The first season (2013/14) had 80 participants, while the second season had 90. Season three kicked off last weekend, and the winner of the league will be bagging RM2,000 – on top of all the cash prizes they win at different tournaments throughout the season.

Inspired by MBL’s success, KayuhBMX (a community project founded by Shahrul) will be launching its own BMX league, the 20 Inch Cup, at X-Fest 2015 on April 25.

Besides that, Initiative are working on organising more competitions and skate tours in other cities, developing talent and building skate parks with better designs. After that, they will look into providing coaching for young enthusiasts. According to Munir, there are now kids as young as eight trying out extreme sports.

Creative sport

Because they have always been cast as outsiders, the extreme sports community has created its own sense of style – and their own eco-system of businesses.

Firdauz revealed that lack of participation is one of the reasons why action sports didn't get as much attention compared to other sports. " We need to make everybody feel like they belong," he said.    M. Azhar Arif/The Star 09 Apr 2015

Firdauz revealed that lack of participation is one of the reasons why action sports didn’t get as much attention compared to other sports. ” We need to make everybody feel like they belong,” he said. M. Azhar Arif/The Star 09 Apr 2015

And that’s what really sets it apart from other sports. There are extreme sports photographers, videographers, merchandise retailers and so on, and they all create stuff that is uniquely extreme.

Munir believes this encourages creativity and a sense of entrepreneurship among young people on a level no other sport can provide.

Initiative has been providing skaters, bladers and BMX riders interested in photography or videography the opportunity to work at their events.

It’s a win-win-win situation – the enthusiasts get to earn some money developing their production skills, Initiative gets a production crew that understands the sport, and the community grows as a whole.

Shahrul Reezwan started BMX riding at the age of 16. Now, the 29-year-old has his own bicycle shop. "When I started, there wasn't any shop in Malaysia selling BMX equipment and bicycle parts. So I took the initiative to start one on my own and riders can easily purchase them instead of ordering online," said Shahrul. Here, he is doing a bar spin on his bicycle.  M. Azhar Arif/The Star 09 Apr 2015

Shahrul Reezwan started BMX riding at the age of 16. Now, the 29-year-old has his own bicycle shop. “When I started, there wasn’t any shop in Malaysia selling BMX equipment and bicycle parts. So I took the initiative to start one on my own and riders can easily purchase them instead of ordering online,” said Shahrul. Here, he is doing a bar spin on his bicycle. M. Azhar Arif/The Star 09 Apr 2015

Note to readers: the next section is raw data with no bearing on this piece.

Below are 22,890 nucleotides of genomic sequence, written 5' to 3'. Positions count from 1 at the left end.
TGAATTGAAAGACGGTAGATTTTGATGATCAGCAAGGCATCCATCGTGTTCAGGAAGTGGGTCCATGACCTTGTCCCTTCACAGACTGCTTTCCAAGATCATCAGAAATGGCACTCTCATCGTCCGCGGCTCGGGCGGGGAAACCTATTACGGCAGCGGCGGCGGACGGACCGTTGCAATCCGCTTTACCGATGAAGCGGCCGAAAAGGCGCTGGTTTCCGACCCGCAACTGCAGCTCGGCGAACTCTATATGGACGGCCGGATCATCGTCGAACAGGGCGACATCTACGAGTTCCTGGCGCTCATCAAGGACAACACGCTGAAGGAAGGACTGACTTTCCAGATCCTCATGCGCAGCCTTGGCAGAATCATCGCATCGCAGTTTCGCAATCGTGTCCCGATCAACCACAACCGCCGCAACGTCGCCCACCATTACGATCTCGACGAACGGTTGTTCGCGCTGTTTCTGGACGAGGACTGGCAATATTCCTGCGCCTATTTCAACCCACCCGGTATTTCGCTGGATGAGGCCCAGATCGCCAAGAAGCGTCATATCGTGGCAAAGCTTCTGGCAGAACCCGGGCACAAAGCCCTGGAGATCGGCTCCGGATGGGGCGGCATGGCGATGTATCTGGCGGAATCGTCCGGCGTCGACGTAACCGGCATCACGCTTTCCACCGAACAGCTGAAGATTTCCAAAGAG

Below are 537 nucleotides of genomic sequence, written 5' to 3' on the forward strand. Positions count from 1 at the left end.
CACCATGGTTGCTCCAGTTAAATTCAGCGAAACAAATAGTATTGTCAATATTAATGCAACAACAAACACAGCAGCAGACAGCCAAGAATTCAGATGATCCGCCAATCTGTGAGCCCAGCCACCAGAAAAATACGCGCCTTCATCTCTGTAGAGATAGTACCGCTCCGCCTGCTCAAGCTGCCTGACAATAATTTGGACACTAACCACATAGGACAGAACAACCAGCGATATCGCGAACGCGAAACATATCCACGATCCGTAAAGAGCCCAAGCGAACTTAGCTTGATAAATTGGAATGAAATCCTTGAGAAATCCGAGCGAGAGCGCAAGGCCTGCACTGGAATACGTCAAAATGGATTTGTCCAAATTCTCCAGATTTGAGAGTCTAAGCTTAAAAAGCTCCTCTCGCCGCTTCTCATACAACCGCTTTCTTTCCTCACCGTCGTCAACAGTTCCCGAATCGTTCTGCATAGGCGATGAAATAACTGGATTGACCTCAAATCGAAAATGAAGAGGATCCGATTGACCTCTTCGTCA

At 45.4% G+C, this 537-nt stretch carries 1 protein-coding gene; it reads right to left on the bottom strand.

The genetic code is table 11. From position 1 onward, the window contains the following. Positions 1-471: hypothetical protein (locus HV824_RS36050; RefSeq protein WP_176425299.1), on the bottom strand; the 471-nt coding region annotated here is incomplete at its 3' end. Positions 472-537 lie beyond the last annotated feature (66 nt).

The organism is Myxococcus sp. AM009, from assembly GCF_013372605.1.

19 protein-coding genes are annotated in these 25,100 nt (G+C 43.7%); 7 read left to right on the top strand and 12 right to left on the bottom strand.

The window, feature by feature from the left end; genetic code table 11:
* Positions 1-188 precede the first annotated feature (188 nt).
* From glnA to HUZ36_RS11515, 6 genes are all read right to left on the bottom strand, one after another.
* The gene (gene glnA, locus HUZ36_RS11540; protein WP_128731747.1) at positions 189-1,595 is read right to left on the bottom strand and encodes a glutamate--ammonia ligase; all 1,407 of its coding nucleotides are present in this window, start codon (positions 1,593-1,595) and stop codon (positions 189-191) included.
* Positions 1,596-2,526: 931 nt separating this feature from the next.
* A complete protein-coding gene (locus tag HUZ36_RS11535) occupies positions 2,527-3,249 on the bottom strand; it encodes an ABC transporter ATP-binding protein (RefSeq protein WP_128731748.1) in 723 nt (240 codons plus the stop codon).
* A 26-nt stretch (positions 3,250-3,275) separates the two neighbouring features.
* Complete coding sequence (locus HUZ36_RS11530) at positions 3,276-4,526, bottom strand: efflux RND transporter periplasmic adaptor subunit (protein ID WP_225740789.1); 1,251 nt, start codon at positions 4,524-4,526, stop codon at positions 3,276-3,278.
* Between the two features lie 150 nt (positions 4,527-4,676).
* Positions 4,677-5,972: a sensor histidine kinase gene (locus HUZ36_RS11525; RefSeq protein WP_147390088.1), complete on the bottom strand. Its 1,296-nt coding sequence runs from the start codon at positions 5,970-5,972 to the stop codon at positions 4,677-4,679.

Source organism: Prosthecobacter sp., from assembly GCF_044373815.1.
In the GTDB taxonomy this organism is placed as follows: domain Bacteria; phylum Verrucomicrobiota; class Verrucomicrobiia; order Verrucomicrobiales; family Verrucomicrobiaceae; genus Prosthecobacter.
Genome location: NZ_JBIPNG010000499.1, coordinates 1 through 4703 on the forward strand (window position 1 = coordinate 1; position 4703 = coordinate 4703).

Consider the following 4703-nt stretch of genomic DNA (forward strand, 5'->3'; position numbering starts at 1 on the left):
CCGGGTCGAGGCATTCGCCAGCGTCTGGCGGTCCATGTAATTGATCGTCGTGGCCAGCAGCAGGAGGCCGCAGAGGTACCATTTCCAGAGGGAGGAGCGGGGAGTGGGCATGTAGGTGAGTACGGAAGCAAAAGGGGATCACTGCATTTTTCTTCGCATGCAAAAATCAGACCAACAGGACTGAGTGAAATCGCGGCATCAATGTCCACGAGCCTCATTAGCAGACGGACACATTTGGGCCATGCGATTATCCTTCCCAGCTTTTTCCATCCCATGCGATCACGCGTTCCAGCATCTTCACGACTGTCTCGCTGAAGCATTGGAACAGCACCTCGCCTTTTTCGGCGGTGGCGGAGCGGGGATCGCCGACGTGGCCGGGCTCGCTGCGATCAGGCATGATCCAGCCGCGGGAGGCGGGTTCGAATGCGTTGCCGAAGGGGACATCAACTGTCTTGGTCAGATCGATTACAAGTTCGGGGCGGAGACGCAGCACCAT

In terms of entrepreneurship, Firdauz, Munir and Shahrul all run their own stores and they employ young athletes to work with them.

With extreme sports being such a non-mainstream sport, the local community has mostly taken it upon themselves to make things happen.

Firdauz’s inline skate shop, The Blade Store, imports major international brands. Munir also has his own brand of skateboards, Sibling Skateboards, which produces affordable gear, while Shahrul has a bicycle shop called The Curb.

Firdauz said: “Because its an alternative lifestyle, extreme sports teaches athletes to find a way to survive and adapt in the world.”

“We go to school to look for answers in books. But every time you skate and learn a new trick, you don’t have books to guide you. You have to learn yourself. When that process is applied in real life, these kids will have a more positive outlook.”

Since it's difficult to make it in the scene, INITIATIVE encourages youth - like 14-year-old skateboarder Danial Aqmal (pictured) - to explore other skills like photography, videography and business. If they don't make it as athlete, they can still support the industry.   M. Azhar Arif/The Star 09 Apr 2015

Since it’s difficult to make it in the scene, INITIATIVE encourages youth – like 14-year-old skateboarder Danial Aqmal (pictured) – to explore other skills like photography, videography and business. If they don’t make it as athlete, they can still support the industry. M. Azhar Arif/The Star 09 Apr 2015

And because the sport is always evolving, athletes are constantly trying new tricks and challenging themselves. That’s how the sport progresses.

“All we need is for the community to grow,” said Firdauz. “When more people are interested in the sport and participating in competitions and events, that’s where we see progress. That’s how we discover new talents.”

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Our entertainment and celebrity news expert who happens to be disturbingly good at laser tag. Graduated with a degree in communications at 21 and went straight into the magazine business. She not only writes for R.AGE now, but also coordinates our long-running BRATs young journalist programme.